on April 20, 2006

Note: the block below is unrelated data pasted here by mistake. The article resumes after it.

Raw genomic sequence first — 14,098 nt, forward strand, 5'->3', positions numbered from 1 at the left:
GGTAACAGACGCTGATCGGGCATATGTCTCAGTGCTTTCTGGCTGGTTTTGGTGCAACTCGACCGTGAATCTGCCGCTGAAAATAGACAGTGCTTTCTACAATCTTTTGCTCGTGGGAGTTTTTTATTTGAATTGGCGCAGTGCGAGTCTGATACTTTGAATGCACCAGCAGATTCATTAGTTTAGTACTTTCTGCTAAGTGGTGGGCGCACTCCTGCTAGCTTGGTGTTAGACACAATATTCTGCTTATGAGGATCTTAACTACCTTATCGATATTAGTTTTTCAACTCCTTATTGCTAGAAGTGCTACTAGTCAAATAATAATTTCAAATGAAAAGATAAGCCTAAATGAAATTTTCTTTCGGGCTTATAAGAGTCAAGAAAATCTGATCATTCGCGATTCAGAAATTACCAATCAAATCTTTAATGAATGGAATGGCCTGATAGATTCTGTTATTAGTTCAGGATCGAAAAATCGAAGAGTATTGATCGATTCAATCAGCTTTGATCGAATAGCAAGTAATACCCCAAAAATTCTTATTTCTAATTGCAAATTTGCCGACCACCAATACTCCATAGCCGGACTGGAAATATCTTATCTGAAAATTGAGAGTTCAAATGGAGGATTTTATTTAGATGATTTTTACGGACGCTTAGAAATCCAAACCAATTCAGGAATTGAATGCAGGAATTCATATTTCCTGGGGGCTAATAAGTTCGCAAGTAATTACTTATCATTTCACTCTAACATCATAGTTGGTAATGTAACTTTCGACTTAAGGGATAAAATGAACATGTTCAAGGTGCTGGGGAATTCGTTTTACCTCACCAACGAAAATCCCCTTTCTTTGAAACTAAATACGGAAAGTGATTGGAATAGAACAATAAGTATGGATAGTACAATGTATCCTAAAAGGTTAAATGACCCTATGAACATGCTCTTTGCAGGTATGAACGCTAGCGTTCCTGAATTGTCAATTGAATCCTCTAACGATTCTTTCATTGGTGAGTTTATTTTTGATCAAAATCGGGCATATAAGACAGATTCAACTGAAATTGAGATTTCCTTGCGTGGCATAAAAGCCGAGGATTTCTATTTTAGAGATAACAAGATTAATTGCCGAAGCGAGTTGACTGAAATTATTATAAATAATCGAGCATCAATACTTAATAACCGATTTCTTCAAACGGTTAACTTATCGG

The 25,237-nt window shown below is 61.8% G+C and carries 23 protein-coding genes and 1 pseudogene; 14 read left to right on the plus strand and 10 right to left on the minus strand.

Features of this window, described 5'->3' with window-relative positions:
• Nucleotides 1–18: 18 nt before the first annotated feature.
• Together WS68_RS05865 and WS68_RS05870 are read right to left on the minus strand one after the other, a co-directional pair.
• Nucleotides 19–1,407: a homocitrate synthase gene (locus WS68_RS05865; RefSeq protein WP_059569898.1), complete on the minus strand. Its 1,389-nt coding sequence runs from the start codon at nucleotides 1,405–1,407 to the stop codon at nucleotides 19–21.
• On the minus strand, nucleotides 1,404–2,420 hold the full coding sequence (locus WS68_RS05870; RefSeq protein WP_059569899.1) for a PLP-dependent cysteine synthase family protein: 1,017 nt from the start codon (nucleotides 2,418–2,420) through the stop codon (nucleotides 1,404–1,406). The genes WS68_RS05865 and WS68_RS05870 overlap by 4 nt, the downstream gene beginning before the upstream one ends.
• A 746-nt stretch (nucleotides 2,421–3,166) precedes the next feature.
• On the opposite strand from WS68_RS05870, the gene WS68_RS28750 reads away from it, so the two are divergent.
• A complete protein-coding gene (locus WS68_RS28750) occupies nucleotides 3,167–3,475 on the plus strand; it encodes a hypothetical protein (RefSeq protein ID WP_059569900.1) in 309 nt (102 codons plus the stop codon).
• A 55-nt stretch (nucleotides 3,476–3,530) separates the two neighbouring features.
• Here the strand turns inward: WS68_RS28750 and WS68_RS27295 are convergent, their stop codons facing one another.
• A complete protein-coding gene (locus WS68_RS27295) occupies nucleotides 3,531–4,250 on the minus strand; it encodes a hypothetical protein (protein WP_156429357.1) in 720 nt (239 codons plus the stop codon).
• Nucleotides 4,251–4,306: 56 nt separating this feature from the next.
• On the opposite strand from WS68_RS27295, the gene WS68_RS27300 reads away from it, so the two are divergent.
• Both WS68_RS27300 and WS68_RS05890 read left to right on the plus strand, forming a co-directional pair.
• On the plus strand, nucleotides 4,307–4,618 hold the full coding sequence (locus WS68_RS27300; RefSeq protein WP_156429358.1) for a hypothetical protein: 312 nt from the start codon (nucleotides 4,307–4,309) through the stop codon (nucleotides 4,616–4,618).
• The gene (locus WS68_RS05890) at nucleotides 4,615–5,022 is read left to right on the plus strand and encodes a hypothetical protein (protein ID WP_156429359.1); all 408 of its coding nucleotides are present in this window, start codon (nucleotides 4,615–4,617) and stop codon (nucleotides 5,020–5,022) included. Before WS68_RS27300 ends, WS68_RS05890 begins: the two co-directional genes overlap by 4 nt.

Going to Boulders Beach, where a colony of African Penguins live, was definitely the highlight of my time in Cape Town. For the 2 months prior to my trip, I had been researching endangered and vulnerable penguin species for my class research project, so to actually see one of the species I had been reading about was amazing.The African penguins are listed as vulnerable in the Red List of Threatened Species. The African penguin has colonies along the coasts and nearby islands of South Africa and Namibia, one of the colonies being at Boulders Beach and another one at Robben Island. In the past, this species was threatened by human disturbance and the harvesting of guano for fertilizer and their eggs for food. More recently they have been threatened by oil spills.At Boulder’s Beach you can walk on a boardwalk through the colony. Along the walkway you can see the penguins nesting in the bush, some with eggs or chicks. The route ends at Foxy Beach, where you can watch the penguins go out on their foraging trips and return. Also, during our visit we watched the adult penguins attempt to keep a chick that did not have its waterproof wings from going into the water. The chick did go in a little before they go it to turn around and dragged it back to the dry beach, but the chick no longer moved, and he was either unconscious or died. It was kind of sad to see, but it was interesting to see how the non-parental adults tried to keep him from going in the water.A little bit down the coastline is the actual Boulder’s Beach, where you can go swimming. There are some penguins in this area, and if you're lucky (or some may consider it unlucky), you will end up with one swimming near you. Do not get too close to the penguins, though, as they will bite, causing serious injury. One of my classmates had one lunge at her when she was walking down the steps, and was almost bit in the behind.
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